Phoenix Sky Harbor International Airport is filling up with holiday travelers this weekend, testing the hometown hub’s mettle in getting vacationers to and from their destinations with smiles on their faces.
Overall, Sky Harbor does a slightly better than average job of satisfying customers, according to J.D. Power and Associates, which asked the flying public what they thought of the country’s airports and airlines.
The hometown carrier, US Airways, however, fared worse than the national average.
In rating airlines, only Jet Blue, which has a few daily flights from Sky Harbor, scored relatively high with passengers, earning 820 points out of 1,000.
Southwest Airlines fared a distant next best nationwide with a 735 ranking.
Tempe-based US Airways, which is struggling to integrate two vastly different carrier routes and structures, rated only 659, well below the average for traditional or lowcost carriers. Tempe-based America West Airlines bought the flailing US Airways in September and is still in the process of integrating staff and operations.
The annual J.D Power survey results are better than last year’s premerger ratings, said US Airways spokeswoman Valerie Wunder. That’s especially encouraging since passengers were surveyed January to May while several systems were going through changes, she said.
“As an integrated airline, we are better, and we’re happy with that,” Wunder said. “We know we still have a ways to go, but we are focusing on the employees, the process and making a consistent travel experience.”
It is people and procedures that make passengers happy not the amenities, J. D. Power reported.
“The study finds that ‘process’ factors, such as check-in, how passengers board the plane and how baggage is delivered at the destination, and ‘people’ factors, such as hiring the right people and training and enabling them to be successful, are what differentiate carriers in the eyes of passengers,” the report said.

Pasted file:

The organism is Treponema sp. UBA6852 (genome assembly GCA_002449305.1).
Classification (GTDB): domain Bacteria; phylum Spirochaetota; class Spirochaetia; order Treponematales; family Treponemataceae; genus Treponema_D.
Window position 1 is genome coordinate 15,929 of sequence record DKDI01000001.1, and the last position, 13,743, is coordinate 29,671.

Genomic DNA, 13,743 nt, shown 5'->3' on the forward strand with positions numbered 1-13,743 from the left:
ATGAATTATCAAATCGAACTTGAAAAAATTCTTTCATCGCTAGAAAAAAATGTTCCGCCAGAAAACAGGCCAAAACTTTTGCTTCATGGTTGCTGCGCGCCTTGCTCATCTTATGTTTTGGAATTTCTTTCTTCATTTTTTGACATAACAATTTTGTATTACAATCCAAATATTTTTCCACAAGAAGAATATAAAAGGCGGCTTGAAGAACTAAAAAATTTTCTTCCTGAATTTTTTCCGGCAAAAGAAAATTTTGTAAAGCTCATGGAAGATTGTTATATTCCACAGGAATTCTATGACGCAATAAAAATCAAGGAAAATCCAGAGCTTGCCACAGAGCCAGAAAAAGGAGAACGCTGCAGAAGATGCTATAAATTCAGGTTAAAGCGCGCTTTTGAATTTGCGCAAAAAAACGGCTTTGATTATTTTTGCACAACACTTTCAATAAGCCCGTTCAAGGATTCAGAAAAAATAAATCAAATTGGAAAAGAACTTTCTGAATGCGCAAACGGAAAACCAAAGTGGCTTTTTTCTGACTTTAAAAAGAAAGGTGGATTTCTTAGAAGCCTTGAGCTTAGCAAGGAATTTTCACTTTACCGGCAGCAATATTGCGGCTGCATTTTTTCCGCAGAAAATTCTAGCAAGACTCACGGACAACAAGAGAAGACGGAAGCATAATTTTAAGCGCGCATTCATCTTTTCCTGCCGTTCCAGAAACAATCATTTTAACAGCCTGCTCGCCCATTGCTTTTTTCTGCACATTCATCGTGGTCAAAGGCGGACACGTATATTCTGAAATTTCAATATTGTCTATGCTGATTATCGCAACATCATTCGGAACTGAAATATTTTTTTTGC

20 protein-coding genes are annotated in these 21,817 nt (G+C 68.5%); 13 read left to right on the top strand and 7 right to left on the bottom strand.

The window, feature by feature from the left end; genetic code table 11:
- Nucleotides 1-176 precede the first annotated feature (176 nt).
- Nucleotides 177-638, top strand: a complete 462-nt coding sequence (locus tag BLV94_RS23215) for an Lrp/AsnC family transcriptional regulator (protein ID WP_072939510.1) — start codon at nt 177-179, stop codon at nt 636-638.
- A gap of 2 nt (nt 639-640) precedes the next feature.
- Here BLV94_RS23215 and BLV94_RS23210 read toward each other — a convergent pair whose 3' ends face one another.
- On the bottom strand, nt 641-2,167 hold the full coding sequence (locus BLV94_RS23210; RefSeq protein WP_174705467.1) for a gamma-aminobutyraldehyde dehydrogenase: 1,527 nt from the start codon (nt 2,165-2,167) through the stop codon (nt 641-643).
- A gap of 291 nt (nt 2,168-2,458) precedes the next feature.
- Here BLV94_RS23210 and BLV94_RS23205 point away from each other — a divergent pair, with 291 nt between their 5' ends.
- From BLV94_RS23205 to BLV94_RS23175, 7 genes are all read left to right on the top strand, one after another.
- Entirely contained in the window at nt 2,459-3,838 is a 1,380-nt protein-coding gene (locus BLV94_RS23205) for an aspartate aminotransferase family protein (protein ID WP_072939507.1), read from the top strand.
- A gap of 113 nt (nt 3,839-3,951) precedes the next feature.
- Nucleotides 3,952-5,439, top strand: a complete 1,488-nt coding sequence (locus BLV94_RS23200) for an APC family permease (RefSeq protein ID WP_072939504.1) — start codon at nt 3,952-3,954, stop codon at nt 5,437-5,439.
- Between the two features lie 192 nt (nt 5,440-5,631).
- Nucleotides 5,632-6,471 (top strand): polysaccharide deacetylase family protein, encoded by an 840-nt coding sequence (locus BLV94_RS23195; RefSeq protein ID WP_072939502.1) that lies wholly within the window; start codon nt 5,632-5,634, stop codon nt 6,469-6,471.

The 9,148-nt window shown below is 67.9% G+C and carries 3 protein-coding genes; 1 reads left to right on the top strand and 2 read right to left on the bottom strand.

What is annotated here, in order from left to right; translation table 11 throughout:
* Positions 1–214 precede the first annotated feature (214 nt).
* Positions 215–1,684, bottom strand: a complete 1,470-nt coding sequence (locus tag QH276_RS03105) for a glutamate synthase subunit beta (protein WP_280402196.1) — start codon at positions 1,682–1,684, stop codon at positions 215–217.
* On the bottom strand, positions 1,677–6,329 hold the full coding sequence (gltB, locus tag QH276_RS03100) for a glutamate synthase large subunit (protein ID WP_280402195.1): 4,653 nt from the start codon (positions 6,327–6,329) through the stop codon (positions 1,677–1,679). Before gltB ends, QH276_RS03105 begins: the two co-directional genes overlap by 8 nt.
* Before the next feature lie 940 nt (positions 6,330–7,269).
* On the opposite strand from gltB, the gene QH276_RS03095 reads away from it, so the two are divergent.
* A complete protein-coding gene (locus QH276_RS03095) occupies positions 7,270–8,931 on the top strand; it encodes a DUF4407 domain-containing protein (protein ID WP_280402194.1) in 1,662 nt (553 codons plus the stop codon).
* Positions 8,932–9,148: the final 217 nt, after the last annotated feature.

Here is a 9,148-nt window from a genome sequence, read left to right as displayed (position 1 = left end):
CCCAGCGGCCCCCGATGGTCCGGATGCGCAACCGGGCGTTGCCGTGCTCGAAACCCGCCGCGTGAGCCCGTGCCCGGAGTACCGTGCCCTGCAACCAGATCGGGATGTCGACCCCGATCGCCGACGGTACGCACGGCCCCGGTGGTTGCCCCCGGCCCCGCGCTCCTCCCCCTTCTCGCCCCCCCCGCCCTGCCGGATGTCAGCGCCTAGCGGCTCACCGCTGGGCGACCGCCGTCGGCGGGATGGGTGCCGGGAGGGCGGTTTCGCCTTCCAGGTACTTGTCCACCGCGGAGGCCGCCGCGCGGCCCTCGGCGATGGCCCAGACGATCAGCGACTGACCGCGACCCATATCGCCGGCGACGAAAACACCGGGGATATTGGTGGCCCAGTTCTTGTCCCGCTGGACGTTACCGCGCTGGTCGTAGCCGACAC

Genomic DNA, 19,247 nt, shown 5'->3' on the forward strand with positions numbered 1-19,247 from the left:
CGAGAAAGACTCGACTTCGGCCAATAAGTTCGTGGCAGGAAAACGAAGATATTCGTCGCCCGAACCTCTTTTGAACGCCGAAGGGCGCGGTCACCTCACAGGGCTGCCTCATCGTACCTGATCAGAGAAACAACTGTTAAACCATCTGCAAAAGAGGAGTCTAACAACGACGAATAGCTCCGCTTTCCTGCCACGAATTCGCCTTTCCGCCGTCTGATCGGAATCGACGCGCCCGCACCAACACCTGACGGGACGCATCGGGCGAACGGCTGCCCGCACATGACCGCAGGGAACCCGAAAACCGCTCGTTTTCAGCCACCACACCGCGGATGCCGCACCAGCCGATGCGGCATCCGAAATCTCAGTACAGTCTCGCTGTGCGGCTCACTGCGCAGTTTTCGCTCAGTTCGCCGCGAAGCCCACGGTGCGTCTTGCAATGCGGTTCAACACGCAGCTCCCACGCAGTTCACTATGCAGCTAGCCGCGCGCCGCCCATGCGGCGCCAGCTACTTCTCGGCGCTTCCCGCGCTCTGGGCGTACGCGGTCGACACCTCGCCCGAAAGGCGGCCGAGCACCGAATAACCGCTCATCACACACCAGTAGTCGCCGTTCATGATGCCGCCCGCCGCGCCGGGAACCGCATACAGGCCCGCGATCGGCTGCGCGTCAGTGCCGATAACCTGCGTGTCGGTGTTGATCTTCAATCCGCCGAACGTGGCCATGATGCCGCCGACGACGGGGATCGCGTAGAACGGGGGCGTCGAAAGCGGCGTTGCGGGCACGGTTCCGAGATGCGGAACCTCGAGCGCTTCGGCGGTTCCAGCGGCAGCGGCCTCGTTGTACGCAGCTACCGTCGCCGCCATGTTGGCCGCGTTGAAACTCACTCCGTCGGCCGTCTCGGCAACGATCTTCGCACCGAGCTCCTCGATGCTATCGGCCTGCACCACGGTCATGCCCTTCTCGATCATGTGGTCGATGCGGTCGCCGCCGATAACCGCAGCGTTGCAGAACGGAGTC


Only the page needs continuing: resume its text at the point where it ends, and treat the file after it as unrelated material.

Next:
Airports have an even tougher time pleasing passengers, based on J.D. Power’s survey.
And it seems to make little difference how big or busy the place is.
A medium-size airport, which handles 10 million to 30 million passengers a year, got the best score. That’s New York’s LaGuardia International, which earned 722 points from the travelers surveyed.
The top ranked large airport — 30 million-plus passengers a year — was Las Vegas McCarran International with a 706 rating.
Sky Harbor earned a 693 from passengers. The large airport average score was 692.
The aviation industry overall fares worse than most of the other business segments that his company studies, said Jim Gaz, J.D. Power senior director of travel and entertainment.
“Airports are down near the bottom in customer satisfaction relative to, say, telecommunications or hotels,” Gaz said.
That’s partly because travel itself is stressful and passengers are less forgiving of hassles in the process.
Partly, the stress is related to security measures added since the Sept. 11, 2001, attacks, he said.
Airports and the Transportation Security Administration have made great strides in smoothing the process in recent years, Gaz said. And it’s helped.
The J.D. Power survey found that 47 percent of the passengers feel “very safe” flying domestically, while only 13 percent are as secure flying outside of North America, Gaz said.
But there’s still a hassle factor.
Passengers surveyed were asked to rate airports in eight categories: Airport accessibility, check-in/ baggage check, security check, terminal facilities, food and beverage, retail services, baggage claim and immigration/customs control.
The two factors most important to the passengers are airport accessibility and check-in/baggage check, Gaz said, followed closely by terminal facilities.
Sky Harbor fares above average in all those categories, Gaz said.
The hometown airport works hard to better the customer experience, said Deborah Ostreicher, Sky Harbor spokeswoman.
“We’re the No. 1 airport in the Southwest without slot machines,” she said. “We’re striving to be America’s friendliest airport.”